I’ve been doing a lot of USB and PXE installations on uEFI physical hardware lately. Most of the machines I’ve used in the past have been Lenovo/Dell/HP machines that support F9 or F12 boot overrides, however my Surface test machines ( Surface Pro (1), Surface Pro 3, and Surface 3) don’t support the typical F9 or F12 overrides, instead you have to hold down the Vol-Up key while pressing power on.
Well sometimes I get distracted, and forget to press the button, or sometimes my machine is just slow.
Back in the BIOS days, it was easy for me to change the default boot order, for starters, I always set the Hard Disk to 1st priority, I never set PXE or USB to higher priority, that’s a security vulnerability. So on a BIOS machine, all you have to do is disable the active bit on the local hard disk system partition, and the BIOS will boot to the next item in the list.
Here is a script I wrote to do this:
@if not defined debug echo off @echo. @echo This script will SABOTAGE the main hard disk and reboot the machine. @echo. pause if exist c:\minint rd /s /q c:\Minint if exist d:\minint rd /s /q d:\Minint if exist e:\minint rd /s /q e:\Minint if exist c:\_SMSTaskSequence rd /s /q c:\_SMSTaskSequence ( @echo List Disk @echo Select Disk 0 @echo List Partition @echo Select Partition 1 @echo Inactive @echo Select Partition 2 @echo Inactive @echo Exit ) | diskpart.exe WPEUtil.exe reboot shutdown.exe -s -f -t 0
The script will try to inactivate two different partitions just to be sure, and I run two different commands to reboot, one for Full Windows, and one for WinPE.
Additionally, if you decide later on that you don’t want to wipe the machine and install a new OS, you can boot into WinPE, and re-activate the System partition, and you got your full OS back.
Well uEFI is a bit harder, and I finally think I’ve come across a way to disable booting from the system partition. The challenge is that the files on the System Partition are on a volume that does not have a drive letter, so it’s harder to gain access, but not totally impossible. Turns out that we can use the volume mount points to gain access.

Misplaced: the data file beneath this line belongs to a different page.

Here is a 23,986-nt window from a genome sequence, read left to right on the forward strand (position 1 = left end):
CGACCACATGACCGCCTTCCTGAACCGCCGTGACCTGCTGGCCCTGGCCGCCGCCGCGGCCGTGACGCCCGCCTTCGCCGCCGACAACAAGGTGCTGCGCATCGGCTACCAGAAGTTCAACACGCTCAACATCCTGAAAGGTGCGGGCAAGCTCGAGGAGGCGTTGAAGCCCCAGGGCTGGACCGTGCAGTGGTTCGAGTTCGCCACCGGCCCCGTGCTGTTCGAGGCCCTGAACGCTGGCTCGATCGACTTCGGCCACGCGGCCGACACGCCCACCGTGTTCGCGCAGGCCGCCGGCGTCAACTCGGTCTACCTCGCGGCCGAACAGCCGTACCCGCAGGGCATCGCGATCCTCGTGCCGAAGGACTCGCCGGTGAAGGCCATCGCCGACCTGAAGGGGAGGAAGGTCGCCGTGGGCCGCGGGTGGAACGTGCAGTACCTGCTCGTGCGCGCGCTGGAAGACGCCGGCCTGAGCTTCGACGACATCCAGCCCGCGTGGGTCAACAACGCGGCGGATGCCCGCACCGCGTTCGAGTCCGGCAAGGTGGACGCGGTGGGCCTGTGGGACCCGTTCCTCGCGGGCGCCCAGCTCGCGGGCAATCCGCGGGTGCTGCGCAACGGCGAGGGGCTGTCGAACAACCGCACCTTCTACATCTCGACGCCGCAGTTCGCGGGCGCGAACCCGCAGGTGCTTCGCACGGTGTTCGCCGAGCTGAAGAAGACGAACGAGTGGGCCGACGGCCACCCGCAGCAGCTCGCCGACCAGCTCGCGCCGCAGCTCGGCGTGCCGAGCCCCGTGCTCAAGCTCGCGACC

On most of my test machines the System partition is on Disk 0 Partition 2, so the mount point is \\?\HardDiskVolume2
We just enumerate through all partitions till we find the correct one.
(Please don’t ask about accessing these \\?\HardDiskVolume2 mount points in Powershell, it’s hard).
@if not defined debug echo off @echo. @echo This script will SABOTAGE the main hard disk and reboot the machine. @echo. pause for /L %%i in ( 1,1,10 ) do ( if exist \\?\HarddiskVolume%%i\efi\boot\bootx64.* ( echo Found uEFI drive \\?\HarddiskVolume%%i rename \\?\HarddiskVolume%%i\efi\boot\*.efi *.bak rename \\?\HarddiskVolume%%i\efi\Microsoft\boot\*.efi *.bak WPEUtil.exe reboot shutdown.exe -s -f -t 0 ) ) echo No uEFI drive found pause
Be careful about USB drives that are mounted on the local system, the script should search and find the local volumes first, but just to be sure remove your USB stick.
Additionally, if you find that you want to keep your existing OS, just boot into WinPE, and rename all the *.bak files to *.efi.